A cognitive neuroscience view of inner language: to predict and to hear, see, feel

Abstract : The nature of inner language has long been under the scrutiny of humanities, through the practice of introspection. The use of experimental methods in cognitive neurosciences provides complementary insights. This chapter focuses on wilful expanded inner language, bearing in mind that other forms coexist. It first considers the abstract vs. concrete (or embodied) dimensions of inner language. In a second section, it argues that inner language should be considered as an action-perception phenomenon. In a third section, it proposes a revision of the « predictive control » account, fitting with our sensory-motor view. Inner language is considered as deriving from multisensory goals, generating multimodal acts (inner phonation, articulation, sign) with multisensory percepts (in the mind's ear, tact and eye). In the final section, it presents a landscape of the cerebral substrates of wilful inner verbalization, including multisensory and motor cortices as well as cognitive control networks.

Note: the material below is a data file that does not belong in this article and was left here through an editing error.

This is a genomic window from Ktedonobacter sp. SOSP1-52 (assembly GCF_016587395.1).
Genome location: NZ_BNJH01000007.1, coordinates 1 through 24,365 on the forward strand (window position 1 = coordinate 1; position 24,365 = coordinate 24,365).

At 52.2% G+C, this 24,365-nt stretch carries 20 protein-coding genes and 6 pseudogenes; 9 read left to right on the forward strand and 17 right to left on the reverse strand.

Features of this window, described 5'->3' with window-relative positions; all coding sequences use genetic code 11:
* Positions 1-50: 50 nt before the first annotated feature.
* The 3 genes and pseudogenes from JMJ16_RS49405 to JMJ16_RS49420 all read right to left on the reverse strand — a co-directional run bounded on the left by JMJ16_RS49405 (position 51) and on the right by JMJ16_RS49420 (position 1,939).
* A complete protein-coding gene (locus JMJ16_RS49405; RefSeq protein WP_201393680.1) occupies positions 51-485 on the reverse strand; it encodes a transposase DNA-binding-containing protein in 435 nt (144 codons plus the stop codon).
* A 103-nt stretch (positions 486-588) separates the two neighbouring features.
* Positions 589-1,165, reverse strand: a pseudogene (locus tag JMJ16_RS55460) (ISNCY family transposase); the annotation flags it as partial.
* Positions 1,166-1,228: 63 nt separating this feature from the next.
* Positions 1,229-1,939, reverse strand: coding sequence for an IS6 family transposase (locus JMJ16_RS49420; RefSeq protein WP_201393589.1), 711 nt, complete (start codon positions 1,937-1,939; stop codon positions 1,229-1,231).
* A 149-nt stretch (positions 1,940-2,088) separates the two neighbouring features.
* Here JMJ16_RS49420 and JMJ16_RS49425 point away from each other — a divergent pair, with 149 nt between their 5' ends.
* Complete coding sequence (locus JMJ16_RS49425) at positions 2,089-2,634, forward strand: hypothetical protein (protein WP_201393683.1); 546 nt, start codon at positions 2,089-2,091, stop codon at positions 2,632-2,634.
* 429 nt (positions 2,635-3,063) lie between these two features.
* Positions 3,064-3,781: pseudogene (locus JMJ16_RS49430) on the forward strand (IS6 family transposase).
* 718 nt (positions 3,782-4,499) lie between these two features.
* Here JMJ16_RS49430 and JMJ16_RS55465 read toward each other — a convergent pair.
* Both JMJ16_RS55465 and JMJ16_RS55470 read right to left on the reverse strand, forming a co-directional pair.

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Hélène Loevenbruck, Romain Grandchamp, Lucile Rapin, Ladislas Nalborczyk, Marion Dohen, et al.. A cognitive neuroscience view of inner language: to predict and to hear, see, feel. Peter Langland-Hassan & Agustín Vicente. Inner Speech: New Voices, Oxford University Press, pp.131-167, 2018, 9780198796640. ⟨https://global.oup.com/academic/product/inner-speech-9780198796640?cc=fr&lang=en&#⟩. ⟨hal-01898992⟩

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